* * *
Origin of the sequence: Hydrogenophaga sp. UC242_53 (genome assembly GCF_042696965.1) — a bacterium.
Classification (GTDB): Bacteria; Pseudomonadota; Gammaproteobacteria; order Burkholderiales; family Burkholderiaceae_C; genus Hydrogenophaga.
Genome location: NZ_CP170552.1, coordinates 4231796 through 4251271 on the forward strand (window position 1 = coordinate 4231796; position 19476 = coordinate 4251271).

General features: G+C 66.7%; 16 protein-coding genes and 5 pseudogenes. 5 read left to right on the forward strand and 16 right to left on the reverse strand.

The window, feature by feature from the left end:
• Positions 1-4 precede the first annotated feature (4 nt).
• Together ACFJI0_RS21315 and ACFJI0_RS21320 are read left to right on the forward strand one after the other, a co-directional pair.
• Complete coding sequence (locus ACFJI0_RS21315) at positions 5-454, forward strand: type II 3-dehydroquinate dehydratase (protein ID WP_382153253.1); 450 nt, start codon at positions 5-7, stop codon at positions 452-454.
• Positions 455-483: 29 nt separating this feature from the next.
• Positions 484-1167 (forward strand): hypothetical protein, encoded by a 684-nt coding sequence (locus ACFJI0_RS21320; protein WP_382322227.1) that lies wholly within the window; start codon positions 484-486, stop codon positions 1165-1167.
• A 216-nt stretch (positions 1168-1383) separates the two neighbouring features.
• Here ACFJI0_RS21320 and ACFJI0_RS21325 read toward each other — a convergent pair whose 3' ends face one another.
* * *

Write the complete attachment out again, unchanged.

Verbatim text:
Origin of the sequence: Hydrogenophaga sp. UC242_53 (genome assembly GCF_042696965.1) — a bacterium.
Classification (GTDB): Bacteria; Pseudomonadota; Gammaproteobacteria; order Burkholderiales; family Burkholderiaceae_C; genus Hydrogenophaga.
Genome location: NZ_CP170552.1, coordinates 4231796 through 4251271 on the forward strand (window position 1 = coordinate 4231796; position 19476 = coordinate 4251271).

General features: G+C 66.7%; 16 protein-coding genes and 5 pseudogenes. 5 read left to right on the forward strand and 16 right to left on the reverse strand.

The window, feature by feature from the left end:
• Positions 1-4 precede the first annotated feature (4 nt).
• Together ACFJI0_RS21315 and ACFJI0_RS21320 are read left to right on the forward strand one after the other, a co-directional pair.
• Complete coding sequence (locus ACFJI0_RS21315) at positions 5-454, forward strand: type II 3-dehydroquinate dehydratase (protein ID WP_382153253.1); 450 nt, start codon at positions 5-7, stop codon at positions 452-454.
• Positions 455-483: 29 nt separating this feature from the next.
• Positions 484-1167 (forward strand): hypothetical protein, encoded by a 684-nt coding sequence (locus ACFJI0_RS21320; protein WP_382322227.1) that lies wholly within the window; start codon positions 484-486, stop codon positions 1165-1167.
• A 216-nt stretch (positions 1168-1383) separates the two neighbouring features.
• Here ACFJI0_RS21320 and ACFJI0_RS21325 read toward each other — a convergent pair whose 3' ends face one another.